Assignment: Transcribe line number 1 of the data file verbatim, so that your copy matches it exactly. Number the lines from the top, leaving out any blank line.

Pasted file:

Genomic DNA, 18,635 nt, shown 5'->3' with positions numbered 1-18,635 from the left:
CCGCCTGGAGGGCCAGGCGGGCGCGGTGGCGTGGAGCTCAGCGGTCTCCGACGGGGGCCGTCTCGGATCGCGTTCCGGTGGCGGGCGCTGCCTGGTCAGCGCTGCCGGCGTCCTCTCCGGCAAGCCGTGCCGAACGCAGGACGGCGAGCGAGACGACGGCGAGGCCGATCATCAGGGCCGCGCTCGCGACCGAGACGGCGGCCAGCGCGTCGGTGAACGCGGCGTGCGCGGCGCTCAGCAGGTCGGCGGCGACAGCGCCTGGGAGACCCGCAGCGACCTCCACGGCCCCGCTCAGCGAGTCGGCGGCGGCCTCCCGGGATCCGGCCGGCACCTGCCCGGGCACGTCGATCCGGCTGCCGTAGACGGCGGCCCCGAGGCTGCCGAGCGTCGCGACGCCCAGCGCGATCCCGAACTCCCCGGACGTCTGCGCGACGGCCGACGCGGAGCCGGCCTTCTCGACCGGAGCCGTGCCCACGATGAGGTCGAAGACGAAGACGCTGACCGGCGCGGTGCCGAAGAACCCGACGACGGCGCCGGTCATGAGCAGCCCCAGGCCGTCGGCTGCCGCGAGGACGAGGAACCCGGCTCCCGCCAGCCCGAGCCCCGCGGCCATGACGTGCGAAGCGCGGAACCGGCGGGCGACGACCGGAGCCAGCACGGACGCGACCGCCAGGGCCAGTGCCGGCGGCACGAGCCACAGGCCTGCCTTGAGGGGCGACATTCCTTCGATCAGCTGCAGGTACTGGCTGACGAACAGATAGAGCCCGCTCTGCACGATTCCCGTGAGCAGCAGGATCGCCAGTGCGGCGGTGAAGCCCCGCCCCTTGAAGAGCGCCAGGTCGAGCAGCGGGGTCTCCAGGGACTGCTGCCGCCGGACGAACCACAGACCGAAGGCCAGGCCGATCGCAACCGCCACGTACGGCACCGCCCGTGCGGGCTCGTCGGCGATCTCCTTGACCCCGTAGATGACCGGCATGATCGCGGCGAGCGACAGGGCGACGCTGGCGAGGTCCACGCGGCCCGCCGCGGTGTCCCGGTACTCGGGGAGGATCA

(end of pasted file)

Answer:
Genomic DNA, 18,635 nt, shown 5'->3' with positions numbered 1-18,635 from the left: